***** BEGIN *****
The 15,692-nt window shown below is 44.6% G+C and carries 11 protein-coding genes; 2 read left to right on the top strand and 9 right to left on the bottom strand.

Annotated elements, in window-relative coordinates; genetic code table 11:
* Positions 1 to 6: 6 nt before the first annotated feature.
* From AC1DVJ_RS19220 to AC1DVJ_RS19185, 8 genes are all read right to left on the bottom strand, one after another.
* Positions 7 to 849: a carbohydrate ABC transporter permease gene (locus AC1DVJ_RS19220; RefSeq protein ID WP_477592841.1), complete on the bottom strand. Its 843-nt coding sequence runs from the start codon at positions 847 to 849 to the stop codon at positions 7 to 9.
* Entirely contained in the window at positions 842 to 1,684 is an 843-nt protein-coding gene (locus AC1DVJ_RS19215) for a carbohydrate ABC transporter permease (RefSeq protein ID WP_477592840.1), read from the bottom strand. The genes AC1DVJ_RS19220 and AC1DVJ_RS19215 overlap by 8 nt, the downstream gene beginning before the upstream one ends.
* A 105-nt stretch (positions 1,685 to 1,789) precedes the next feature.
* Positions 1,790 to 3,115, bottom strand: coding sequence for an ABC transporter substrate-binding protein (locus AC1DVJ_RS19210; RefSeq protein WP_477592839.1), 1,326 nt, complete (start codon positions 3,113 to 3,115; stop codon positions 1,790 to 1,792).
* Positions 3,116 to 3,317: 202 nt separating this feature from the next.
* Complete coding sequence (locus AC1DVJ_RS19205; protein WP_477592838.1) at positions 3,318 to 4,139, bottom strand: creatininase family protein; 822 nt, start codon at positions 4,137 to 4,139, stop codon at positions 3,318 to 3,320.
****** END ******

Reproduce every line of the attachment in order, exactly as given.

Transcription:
The 15,692-nt window shown below is 44.6% G+C and carries 11 protein-coding genes; 2 read left to right on the top strand and 9 right to left on the bottom strand.

Annotated elements, in window-relative coordinates; genetic code table 11:
* Positions 1 to 6: 6 nt before the first annotated feature.
* From AC1DVJ_RS19220 to AC1DVJ_RS19185, 8 genes are all read right to left on the bottom strand, one after another.
* Positions 7 to 849: a carbohydrate ABC transporter permease gene (locus AC1DVJ_RS19220; RefSeq protein ID WP_477592841.1), complete on the bottom strand. Its 843-nt coding sequence runs from the start codon at positions 847 to 849 to the stop codon at positions 7 to 9.
* Entirely contained in the window at positions 842 to 1,684 is an 843-nt protein-coding gene (locus AC1DVJ_RS19215) for a carbohydrate ABC transporter permease (RefSeq protein ID WP_477592840.1), read from the bottom strand. The genes AC1DVJ_RS19220 and AC1DVJ_RS19215 overlap by 8 nt, the downstream gene beginning before the upstream one ends.
* A 105-nt stretch (positions 1,685 to 1,789) precedes the next feature.
* Positions 1,790 to 3,115, bottom strand: coding sequence for an ABC transporter substrate-binding protein (locus AC1DVJ_RS19210; RefSeq protein WP_477592839.1), 1,326 nt, complete (start codon positions 3,113 to 3,115; stop codon positions 1,790 to 1,792).
* Positions 3,116 to 3,317: 202 nt separating this feature from the next.
* Complete coding sequence (locus AC1DVJ_RS19205; protein WP_477592838.1) at positions 3,318 to 4,139, bottom strand: creatininase family protein; 822 nt, start codon at positions 4,137 to 4,139, stop codon at positions 3,318 to 3,320.